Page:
January 1, 2005
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Here we are again in a new calendar year. A time to look forward, perhaps after looking back. And perhaps also a time for resolutions. Dr. Joy Brown, a radio psychologist, once observed that resolutions are only valuable to the extent that they are specific. So to say, Iím going to practice more really doesnít accomplish much and will probably end in frustration and failure. A more productive approach might be to say ďIím going to learn one section of a Bach trio sonata.Ē Or ďIím going to revive (fill in the blank) from my senior recital.Ē And when they donít all happen, let go and be okay with it. We never get everything done that we want, and I find as I make my resolutions, probably three or four of them, that I am prepared to forgive myself for not achieving them perfectly and totally. Perfection is nice, but it isnít life and death.
And so as your dean, I welcome you to another year in this imperfect chapter of an imperfect AGO in an imperfect world. What can you do to help move us toward this elusive goal? Actually, several things.
First, we have two events planned for the winter and spring, and your presence WILL make a difference. The first is Paul Jacobsí workshop on February 26 at. St. Johnís Lutheran. Paul is a very talented young man and will doubtless have a worthwhile session to offer. His recital will follow the next day. Our second chapter program is the annual Membersí Recital, to be held at Grace Church, Middletown, on Sunday, April 3. Any and all participation is welcome. This year, however, we would like to concentrate on duets Ė organ, organ/piano, you name it. If you would like to do something along these lines and canít find a partner, please contact me. But be warned: Iím only doing musical partnerships!
And did you hear about this convention? There are three things you can do, and none of them are terribly time consuming or demanding. First, since this is a new tax year, you may make an additional contribution deductible on your 2005 taxes. Second, you can call or e-mail Bob Moore or Jennifer Geibel to offer your services. Third, you can recruit people from your choir and congregations to help us out. Believe it or not, there are many supporters out there, who love music and really appreciate our work. You know who they are. They are the people who pour coffee and serve cake after church, they are the ones who tell you how moving the anthem was or who actually sit and listen to the postlude, they are the faithful who support good works because the works are good. Ask them if you can forward their names and contact information to our personnel committee.
Specifically, we will need: bus captains, hospitality assistants, registration aides, ďsales peopleĒ to staff the chapter table, ushers, traffic directors, rest room locators, envelope stuffers, tote bag stuffers, and other items Iíve forgotten. Even if youíve let us know before, remind us.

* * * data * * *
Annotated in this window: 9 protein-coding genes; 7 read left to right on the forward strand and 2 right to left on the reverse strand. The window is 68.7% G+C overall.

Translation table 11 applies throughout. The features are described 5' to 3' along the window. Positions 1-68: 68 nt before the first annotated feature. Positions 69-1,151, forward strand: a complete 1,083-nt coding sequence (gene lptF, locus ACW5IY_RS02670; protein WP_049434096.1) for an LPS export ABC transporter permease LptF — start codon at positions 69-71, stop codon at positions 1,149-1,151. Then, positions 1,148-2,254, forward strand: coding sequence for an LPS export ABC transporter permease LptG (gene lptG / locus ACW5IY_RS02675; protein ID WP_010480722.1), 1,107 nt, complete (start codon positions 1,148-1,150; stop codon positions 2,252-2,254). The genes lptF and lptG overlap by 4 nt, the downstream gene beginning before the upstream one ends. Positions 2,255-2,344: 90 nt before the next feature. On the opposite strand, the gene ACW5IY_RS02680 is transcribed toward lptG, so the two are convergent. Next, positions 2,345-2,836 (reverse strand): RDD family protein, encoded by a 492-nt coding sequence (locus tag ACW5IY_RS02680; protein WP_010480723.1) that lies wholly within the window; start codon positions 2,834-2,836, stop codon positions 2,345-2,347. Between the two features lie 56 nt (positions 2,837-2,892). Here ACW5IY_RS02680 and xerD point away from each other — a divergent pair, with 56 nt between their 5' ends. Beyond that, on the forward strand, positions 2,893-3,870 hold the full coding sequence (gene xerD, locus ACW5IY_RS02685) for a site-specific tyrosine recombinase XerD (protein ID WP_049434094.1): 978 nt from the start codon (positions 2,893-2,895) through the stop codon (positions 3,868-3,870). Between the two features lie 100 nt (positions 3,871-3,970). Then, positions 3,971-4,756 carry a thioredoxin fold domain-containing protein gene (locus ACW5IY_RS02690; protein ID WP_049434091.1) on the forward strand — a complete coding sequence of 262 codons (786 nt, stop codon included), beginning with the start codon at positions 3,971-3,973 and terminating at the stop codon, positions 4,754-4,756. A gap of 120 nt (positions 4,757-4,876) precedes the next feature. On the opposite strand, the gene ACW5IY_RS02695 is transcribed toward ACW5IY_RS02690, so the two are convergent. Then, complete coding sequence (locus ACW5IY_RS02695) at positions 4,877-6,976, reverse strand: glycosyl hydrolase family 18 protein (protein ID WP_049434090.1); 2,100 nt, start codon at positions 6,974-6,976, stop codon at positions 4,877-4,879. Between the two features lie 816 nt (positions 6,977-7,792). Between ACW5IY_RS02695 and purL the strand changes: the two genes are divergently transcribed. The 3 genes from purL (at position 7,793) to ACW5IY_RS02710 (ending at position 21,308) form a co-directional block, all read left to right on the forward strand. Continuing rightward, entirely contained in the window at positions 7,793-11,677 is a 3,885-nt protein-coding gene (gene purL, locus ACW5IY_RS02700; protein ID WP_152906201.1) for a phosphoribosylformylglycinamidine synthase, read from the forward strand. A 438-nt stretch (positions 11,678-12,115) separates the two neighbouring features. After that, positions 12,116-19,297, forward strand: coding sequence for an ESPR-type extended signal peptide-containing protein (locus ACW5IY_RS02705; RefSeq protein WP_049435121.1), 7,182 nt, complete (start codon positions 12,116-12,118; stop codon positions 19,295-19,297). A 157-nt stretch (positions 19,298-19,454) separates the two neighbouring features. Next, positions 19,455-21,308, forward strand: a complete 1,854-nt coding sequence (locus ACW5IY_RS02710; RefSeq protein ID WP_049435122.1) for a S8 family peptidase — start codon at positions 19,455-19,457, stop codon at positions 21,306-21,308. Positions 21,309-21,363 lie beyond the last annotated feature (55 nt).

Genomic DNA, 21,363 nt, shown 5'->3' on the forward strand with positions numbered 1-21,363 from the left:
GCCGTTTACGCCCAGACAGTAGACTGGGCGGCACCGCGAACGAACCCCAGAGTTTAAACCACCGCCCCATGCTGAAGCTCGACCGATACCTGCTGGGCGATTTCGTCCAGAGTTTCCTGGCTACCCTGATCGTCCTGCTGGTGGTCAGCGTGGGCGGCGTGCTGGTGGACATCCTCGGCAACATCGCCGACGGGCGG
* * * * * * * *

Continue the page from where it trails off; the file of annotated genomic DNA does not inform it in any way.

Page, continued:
Did I say three things? I meant four Ė actually five. Fourth. Clean out your music cabinet and donate the things you wonít use any more to the chapter used music table. We already have quite a stack and we could make a good piece of change on this. Also think about choir pieces you will not use again for whatever reason. A set of these at half price or less would be a great find for someone and then music will not be sitting collecting dust.
Oh, yes. The fifth. Say a prayer for those who are working really hard on this. Your positive thoughts and good wishes mean a lot to us. This is, after all, to enable others to serve the Lord and to make a joyful noise. Itís not about our egos, the budget or the applause when all is said and done.
A joyous 2005 to you all!
Welcome to our newest member! This information came in too late for the printed newsletter. His contact information is:
Charles W. Surber
50 Amandas Way
Lagrangeville, NY 12540
845-223-4824 Fax: 845-223-4826
We look forward to meeting Charles at an upcoming event.
Organists in the News
Eddie Layton, longtime organist at Yankee Stadium and Madison Square Garden, died December 26, 2004, after a brief illness. Layton was believed to be in his late 70's.
He played the 50,000-watt Hammond organ at Yankee Stadium for more than three decades retiring after the 2003 season. He also played the organ at the Garden from 1967 to 1985 for Knicks and Rangers games, and played at Islanders games in the Nassau Coliseum for a few seasons in the 1990's. In addition to his sports work, he made numerous recordings, performed at concerts, played at Radio City Music Hall and represented the Hammond company on tours.
A native of Philadelphia, Layton was the son of a supermarket owner. He graduated from West Chester State Teachers College in Pennsylvania, where he majored in meteorology and minored in music, having played the organ since he was 12 years old. After serving in the Navy, he pursued a career as a professional organist and played for many soap operas on CBS.
Of his career at Yankee stadium, he said, ďI think I'm the only organist in the world with five world championship rings.Ē
(Read the full story by Richard Goldstein in the New York Times, December 28, 2004)
This newsletter is published by the Central Hudson Valley Chapter of the American Guild of Organists. The editor is:
12 Montrose Lane
Wappingers Falls, NY 12590
Phone: 845-226-6496 (home)
Contributions to this newsletter are always welcome. We have been very pleased to offer a member profile in previous issues. If you would like to be profiled, you may write your own biography (up to 500 words) or contact the editor to arrange an interview.